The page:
Then, after Abstrax Tech filed several formal patent applications with the US Patent and Trademark Office in late-2021, the Oswald et al. paper from Abstrax Tech was published in ACS Omega. This paper reported their discovery of a new family of volatile sulfur compounds, including the primary odorant 321MTB, and described the custom-built two-dimensional gas chromatography (2DGC) system used to detect it.
“While these authors were disappointed that their public disclosure was not cited in the excellent Oswald et al. article, it was reassuring that these two independent and very different approaches to the ‘skunky’ cannabis question yielded the same major conclusion,” Koziel and the Byers Scientific researchers wrote, in the new paper.
The rapid, direct screening approach
While both the Koziel and Oswald groups came to the same conclusion, it is notable that different methods were used to achieve this. The Koziel group predominantly used a rapid multidimensional−gas chromatography−mass spectrometry−olfactometry (MDGC-MS-O) based odorant-prioritization screening approach, while the Oswald group used a two-dimensional gas chromatography method with three detectors running simultaneously: a time-of-flight mass spectrometer (TOF-MS), flame ionization detector (FID), and a sulfur chemiluminescence detector (SCD).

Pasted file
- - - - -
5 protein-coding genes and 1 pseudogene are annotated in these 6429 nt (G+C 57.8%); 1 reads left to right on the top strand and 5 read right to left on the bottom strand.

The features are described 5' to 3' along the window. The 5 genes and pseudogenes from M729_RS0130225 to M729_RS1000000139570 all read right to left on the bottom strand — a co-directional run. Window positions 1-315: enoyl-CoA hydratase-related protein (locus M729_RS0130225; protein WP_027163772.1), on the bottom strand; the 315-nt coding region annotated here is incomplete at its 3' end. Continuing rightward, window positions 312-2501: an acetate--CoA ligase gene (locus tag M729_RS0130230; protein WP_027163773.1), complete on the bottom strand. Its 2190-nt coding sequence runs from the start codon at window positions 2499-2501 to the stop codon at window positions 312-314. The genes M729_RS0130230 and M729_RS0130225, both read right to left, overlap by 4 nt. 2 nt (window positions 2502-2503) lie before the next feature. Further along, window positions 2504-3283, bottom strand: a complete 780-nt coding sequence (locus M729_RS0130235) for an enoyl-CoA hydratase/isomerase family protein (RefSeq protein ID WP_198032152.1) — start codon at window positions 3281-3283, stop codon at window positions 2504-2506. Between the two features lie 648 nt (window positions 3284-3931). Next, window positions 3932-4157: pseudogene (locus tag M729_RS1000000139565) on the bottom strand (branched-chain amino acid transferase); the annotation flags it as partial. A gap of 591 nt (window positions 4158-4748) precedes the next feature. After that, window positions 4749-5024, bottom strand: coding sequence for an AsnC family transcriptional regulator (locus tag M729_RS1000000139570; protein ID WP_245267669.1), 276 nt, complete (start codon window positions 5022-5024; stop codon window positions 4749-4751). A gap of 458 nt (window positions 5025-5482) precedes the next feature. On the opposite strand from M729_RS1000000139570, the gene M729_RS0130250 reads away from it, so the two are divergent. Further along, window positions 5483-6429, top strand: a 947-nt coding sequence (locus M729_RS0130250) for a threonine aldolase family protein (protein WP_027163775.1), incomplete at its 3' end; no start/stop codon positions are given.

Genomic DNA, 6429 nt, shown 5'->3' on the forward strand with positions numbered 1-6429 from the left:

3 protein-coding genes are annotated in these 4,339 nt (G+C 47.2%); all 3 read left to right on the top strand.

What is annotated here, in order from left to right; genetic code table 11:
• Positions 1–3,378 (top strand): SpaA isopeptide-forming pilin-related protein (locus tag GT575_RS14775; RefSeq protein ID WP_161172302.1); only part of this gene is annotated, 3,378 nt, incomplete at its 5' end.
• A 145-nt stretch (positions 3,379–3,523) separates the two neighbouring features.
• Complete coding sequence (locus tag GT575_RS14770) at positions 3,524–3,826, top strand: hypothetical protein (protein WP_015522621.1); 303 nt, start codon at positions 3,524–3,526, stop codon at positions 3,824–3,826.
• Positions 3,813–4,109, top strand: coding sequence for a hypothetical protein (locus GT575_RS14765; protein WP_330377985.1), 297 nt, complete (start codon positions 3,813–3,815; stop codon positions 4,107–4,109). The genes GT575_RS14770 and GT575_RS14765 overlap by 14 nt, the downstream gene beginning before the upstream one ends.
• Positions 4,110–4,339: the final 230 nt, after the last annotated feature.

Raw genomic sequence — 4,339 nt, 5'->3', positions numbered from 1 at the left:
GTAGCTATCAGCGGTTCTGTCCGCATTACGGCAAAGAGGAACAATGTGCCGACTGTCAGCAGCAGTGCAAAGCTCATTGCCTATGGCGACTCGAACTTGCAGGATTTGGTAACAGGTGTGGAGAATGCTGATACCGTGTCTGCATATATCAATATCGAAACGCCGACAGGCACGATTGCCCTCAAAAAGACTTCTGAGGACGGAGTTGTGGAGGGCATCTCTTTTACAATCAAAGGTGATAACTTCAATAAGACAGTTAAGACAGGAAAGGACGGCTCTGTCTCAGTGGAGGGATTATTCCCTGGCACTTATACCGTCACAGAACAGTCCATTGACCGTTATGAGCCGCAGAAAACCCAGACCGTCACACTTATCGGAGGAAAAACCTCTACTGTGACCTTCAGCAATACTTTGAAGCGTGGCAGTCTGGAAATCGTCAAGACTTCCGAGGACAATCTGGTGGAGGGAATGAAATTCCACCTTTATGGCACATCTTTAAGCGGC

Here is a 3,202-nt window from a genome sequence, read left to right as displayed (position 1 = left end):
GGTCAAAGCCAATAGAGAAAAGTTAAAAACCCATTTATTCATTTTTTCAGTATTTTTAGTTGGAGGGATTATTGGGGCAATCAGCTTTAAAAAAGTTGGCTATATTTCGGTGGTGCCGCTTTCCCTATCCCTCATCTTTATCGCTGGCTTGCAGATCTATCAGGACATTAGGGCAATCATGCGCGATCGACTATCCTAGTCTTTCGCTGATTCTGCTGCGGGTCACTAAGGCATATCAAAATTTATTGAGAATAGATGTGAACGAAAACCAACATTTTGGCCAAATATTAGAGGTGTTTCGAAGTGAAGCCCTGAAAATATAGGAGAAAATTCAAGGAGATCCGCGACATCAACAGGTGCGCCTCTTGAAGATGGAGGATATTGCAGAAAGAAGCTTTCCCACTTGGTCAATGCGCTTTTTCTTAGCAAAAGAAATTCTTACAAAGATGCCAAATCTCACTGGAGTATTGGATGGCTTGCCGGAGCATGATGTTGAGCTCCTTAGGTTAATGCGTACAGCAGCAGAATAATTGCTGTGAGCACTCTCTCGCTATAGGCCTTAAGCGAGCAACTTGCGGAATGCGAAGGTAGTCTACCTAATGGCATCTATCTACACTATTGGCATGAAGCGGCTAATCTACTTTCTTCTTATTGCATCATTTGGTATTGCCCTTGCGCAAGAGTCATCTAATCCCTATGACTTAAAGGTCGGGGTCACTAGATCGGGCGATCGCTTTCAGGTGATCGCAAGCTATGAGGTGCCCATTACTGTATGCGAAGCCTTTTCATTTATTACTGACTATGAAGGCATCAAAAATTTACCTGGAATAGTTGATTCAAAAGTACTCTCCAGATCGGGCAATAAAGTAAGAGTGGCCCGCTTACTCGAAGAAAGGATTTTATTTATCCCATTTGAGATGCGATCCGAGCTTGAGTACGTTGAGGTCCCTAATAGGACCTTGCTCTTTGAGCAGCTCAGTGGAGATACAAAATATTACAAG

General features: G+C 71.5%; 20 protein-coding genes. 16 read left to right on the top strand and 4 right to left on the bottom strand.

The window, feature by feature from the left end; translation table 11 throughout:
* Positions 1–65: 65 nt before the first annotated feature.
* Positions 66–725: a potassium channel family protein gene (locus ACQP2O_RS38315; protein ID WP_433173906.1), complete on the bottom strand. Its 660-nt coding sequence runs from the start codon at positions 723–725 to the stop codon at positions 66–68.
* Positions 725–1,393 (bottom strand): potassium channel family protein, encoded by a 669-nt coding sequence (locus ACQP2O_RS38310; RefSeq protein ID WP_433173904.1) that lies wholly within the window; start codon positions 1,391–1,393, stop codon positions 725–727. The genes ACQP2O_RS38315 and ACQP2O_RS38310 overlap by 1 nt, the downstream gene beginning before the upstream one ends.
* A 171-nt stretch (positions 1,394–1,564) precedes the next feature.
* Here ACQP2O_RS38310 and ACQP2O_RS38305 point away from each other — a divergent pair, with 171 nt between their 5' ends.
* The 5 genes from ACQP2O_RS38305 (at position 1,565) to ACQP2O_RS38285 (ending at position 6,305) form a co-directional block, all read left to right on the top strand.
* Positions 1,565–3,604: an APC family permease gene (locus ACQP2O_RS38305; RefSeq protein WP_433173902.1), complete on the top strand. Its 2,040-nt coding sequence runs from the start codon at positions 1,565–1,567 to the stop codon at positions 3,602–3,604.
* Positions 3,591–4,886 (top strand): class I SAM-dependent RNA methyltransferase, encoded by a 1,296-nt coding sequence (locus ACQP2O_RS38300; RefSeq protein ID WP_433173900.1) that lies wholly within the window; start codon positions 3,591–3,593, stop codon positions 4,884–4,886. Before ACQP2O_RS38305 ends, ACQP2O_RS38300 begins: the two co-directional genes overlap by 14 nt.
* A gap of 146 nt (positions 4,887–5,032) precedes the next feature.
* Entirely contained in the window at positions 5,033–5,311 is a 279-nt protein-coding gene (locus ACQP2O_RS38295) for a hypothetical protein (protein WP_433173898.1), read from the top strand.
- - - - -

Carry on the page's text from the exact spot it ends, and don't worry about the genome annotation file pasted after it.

The most significant difference between these two methods, as pointed out by Koziel and the Byers Scientific team, is the “human sensor” component of olfactometry detection.
In the method used by Koziel et al. volatile emissions are screened using a gas chromatograph connected to a mass selective detector (MSD) and solid phase microextraction (SPME) field sampler. After chromatographic separation, the sample continues to pass through the apparatus to an olfactory detector. Here, a human analyst is able to directly smell the sample and apply related odor descriptor tags to each chromatographic region using the Aromatrax data processing software package.
Using this set up, the Koziel group were able to rapidly home in on the chromatographic region most frequently associated with the odor tags “foul” or “musty” and go on to identify 321MBT as the primary odor source.
The comprehensive, indirect screening approach
The Oswald group uses a more indirect approach, which is less rapid and more labor-intensive but does provide a more comprehensive analysis.